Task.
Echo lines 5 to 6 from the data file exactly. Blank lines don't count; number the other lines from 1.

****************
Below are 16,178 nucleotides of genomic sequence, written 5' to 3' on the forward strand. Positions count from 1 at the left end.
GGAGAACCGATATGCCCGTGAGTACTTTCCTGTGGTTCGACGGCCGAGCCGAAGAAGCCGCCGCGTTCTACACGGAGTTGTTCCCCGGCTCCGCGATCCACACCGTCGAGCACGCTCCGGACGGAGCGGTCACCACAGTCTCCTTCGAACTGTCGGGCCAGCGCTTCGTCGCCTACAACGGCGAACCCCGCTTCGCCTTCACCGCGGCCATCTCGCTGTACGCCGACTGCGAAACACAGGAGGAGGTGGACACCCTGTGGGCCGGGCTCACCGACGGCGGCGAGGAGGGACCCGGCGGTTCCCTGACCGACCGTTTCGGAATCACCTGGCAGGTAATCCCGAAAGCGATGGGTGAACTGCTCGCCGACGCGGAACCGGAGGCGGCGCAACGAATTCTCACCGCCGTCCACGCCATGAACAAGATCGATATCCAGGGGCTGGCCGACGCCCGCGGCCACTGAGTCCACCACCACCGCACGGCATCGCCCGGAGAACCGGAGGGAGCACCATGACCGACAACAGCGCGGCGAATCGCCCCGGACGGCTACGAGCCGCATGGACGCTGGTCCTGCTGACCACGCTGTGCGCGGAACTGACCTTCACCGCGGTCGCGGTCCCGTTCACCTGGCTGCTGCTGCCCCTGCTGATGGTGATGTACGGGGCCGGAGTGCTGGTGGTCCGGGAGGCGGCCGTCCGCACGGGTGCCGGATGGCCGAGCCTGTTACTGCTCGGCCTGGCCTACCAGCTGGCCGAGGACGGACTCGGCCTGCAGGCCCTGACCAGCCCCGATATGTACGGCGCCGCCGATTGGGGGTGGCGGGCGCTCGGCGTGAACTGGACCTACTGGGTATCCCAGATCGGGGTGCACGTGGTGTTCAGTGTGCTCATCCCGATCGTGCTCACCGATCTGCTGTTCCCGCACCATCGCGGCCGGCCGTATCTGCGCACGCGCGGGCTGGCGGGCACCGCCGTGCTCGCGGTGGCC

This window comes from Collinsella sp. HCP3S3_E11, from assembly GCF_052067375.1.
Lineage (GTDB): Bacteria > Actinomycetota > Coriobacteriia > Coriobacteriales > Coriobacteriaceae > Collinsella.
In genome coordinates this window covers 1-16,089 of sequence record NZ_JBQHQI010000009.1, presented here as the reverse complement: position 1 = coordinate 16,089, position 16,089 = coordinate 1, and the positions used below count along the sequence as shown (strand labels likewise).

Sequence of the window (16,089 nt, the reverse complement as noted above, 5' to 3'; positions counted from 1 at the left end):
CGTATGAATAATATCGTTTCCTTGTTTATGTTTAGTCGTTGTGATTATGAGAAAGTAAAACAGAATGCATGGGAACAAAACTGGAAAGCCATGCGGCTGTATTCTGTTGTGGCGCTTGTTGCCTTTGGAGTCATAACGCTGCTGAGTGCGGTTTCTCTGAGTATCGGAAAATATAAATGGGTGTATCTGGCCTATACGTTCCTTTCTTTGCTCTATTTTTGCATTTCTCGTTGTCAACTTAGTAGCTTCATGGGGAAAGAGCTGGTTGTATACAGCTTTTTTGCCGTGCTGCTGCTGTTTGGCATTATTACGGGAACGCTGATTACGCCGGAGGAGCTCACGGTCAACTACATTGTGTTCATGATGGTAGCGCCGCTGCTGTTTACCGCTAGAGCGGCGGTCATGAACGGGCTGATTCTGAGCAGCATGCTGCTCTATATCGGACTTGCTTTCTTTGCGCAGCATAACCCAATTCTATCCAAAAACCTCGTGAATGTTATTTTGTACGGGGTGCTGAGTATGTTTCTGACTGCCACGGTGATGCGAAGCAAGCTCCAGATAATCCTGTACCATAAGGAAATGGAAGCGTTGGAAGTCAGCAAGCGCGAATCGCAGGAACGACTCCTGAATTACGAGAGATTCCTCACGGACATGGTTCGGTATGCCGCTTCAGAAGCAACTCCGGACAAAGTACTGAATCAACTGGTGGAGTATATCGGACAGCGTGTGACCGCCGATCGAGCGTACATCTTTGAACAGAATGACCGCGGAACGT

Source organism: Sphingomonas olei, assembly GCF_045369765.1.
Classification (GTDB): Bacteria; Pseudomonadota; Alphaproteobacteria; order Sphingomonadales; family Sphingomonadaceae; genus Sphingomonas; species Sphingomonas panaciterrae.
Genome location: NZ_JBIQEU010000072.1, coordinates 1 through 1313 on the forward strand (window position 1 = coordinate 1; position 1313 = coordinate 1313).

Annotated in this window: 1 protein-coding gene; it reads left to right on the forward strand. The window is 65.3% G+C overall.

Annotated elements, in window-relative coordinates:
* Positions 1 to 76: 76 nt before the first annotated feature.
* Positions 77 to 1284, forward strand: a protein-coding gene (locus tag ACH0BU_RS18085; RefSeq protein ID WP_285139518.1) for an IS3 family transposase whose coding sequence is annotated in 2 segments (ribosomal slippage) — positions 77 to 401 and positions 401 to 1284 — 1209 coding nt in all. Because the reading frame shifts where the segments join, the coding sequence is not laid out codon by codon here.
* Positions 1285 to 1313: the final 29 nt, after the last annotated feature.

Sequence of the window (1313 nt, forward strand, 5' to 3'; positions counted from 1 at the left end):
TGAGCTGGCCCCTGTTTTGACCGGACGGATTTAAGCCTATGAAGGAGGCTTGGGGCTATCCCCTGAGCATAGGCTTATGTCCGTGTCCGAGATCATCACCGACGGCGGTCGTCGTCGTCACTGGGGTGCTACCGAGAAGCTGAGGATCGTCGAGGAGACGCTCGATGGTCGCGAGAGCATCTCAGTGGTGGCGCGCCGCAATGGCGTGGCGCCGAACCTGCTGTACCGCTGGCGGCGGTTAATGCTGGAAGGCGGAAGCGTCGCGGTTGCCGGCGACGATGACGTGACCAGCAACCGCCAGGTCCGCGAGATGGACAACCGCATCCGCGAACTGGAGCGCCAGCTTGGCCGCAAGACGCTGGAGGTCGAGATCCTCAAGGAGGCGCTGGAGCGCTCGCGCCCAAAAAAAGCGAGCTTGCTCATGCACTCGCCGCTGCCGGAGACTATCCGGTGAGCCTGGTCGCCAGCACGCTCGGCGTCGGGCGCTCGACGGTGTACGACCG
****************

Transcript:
In genome coordinates this window covers 1-16,089 of sequence record NZ_JBQHQI010000009.1, presented here as the reverse complement: position 1 = coordinate 16,089, position 16,089 = coordinate 1, and the positions used below count along the sequence as shown (strand labels likewise).

Sequence of the window (16,089 nt, the reverse complement as noted above, 5' to 3'; positions counted from 1 at the left end):